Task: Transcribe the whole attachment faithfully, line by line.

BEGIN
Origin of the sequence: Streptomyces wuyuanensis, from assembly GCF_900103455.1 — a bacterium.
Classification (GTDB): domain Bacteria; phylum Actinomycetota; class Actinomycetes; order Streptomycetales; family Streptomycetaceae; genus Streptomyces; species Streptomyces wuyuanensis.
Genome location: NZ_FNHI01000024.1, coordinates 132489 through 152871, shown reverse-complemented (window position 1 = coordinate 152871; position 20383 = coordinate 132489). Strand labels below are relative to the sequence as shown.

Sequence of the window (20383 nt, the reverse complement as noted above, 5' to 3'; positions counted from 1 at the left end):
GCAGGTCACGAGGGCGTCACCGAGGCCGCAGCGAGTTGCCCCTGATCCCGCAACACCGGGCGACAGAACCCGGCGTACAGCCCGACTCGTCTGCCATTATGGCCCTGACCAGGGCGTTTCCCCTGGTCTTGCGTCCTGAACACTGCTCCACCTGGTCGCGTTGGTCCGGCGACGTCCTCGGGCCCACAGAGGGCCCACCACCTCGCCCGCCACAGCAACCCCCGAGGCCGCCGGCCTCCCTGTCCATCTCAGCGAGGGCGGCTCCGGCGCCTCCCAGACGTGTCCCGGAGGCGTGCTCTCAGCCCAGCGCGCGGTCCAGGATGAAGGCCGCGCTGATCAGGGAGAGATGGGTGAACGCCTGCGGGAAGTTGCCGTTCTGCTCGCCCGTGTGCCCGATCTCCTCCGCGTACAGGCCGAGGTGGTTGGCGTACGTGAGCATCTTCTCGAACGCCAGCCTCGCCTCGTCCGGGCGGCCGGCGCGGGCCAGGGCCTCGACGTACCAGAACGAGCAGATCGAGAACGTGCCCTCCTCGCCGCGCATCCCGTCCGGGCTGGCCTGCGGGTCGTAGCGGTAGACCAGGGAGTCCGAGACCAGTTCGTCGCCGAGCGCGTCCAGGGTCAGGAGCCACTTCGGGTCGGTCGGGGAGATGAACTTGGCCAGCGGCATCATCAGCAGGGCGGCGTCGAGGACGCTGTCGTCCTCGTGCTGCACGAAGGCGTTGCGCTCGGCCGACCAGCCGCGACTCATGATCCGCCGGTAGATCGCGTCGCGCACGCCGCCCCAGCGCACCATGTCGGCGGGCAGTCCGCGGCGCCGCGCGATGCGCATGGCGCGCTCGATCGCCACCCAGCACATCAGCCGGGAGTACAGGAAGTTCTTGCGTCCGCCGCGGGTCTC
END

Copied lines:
Origin of the sequence: Streptomyces wuyuanensis, from assembly GCF_900103455.1 — a bacterium.
Classification (GTDB): domain Bacteria; phylum Actinomycetota; class Actinomycetes; order Streptomycetales; family Streptomycetaceae; genus Streptomyces; species Streptomyces wuyuanensis.
Genome location: NZ_FNHI01000024.1, coordinates 132489 through 152871, shown reverse-complemented (window position 1 = coordinate 152871; position 20383 = coordinate 132489). Strand labels below are relative to the sequence as shown.

Sequence of the window (20383 nt, the reverse complement as noted above, 5' to 3'; positions counted from 1 at the left end):
GCAGGTCACGAGGGCGTCACCGAGGCCGCAGCGAGTTGCCCCTGATCCCGCAACACCGGGCGACAGAACCCGGCGTACAGCCCGACTCGTCTGCCATTATGGCCCTGACCAGGGCGTTTCCCCTGGTCTTGCGTCCTGAACACTGCTCCACCTGGTCGCGTTGGTCCGGCGACGTCCTCGGGCCCACAGAGGGCCCACCACCTCGCCCGCCACAGCAACCCCCGAGGCCGCCGGCCTCCCTGTCCATCTCAGCGAGGGCGGCTCCGGCGCCTCCCAGACGTGTCCCGGAGGCGTGCTCTCAGCCCAGCGCGCGGTCCAGGATGAAGGCCGCGCTGATCAGGGAGAGATGGGTGAACGCCTGCGGGAAGTTGCCGTTCTGCTCGCCCGTGTGCCCGATCTCCTCCGCGTACAGGCCGAGGTGGTTGGCGTACGTGAGCATCTTCTCGAACGCCAGCCTCGCCTCGTCCGGGCGGCCGGCGCGGGCCAGGGCCTCGACGTACCAGAACGAGCAGATCGAGAACGTGCCCTCCTCGCCGCGCATCCCGTCCGGGCTGGCCTGCGGGTCGTAGCGGTAGACCAGGGAGTCCGAGACCAGTTCGTCGCCGAGCGCGTCCAGGGTCAGGAGCCACTTCGGGTCGGTCGGGGAGATGAACTTGGCCAGCGGCATCATCAGCAGGGCGGCGTCGAGGACGCTGTCGTCCTCGTGCTGCACGAAGGCGTTGCGCTCGGCCGACCAGCCGCGACTCATGATCCGCCGGTAGATCGCGTCGCGCACGCCGCCCCAGCGCACCATGTCGGCGGGCAGTCCGCGGCGCCGCGCGATGCGCATGGCGCGCTCGATCGCCACCCAGCACATCAGCCGGGAGTACAGGAAGTTCTTGCGTCCGCCGCGGGTCTC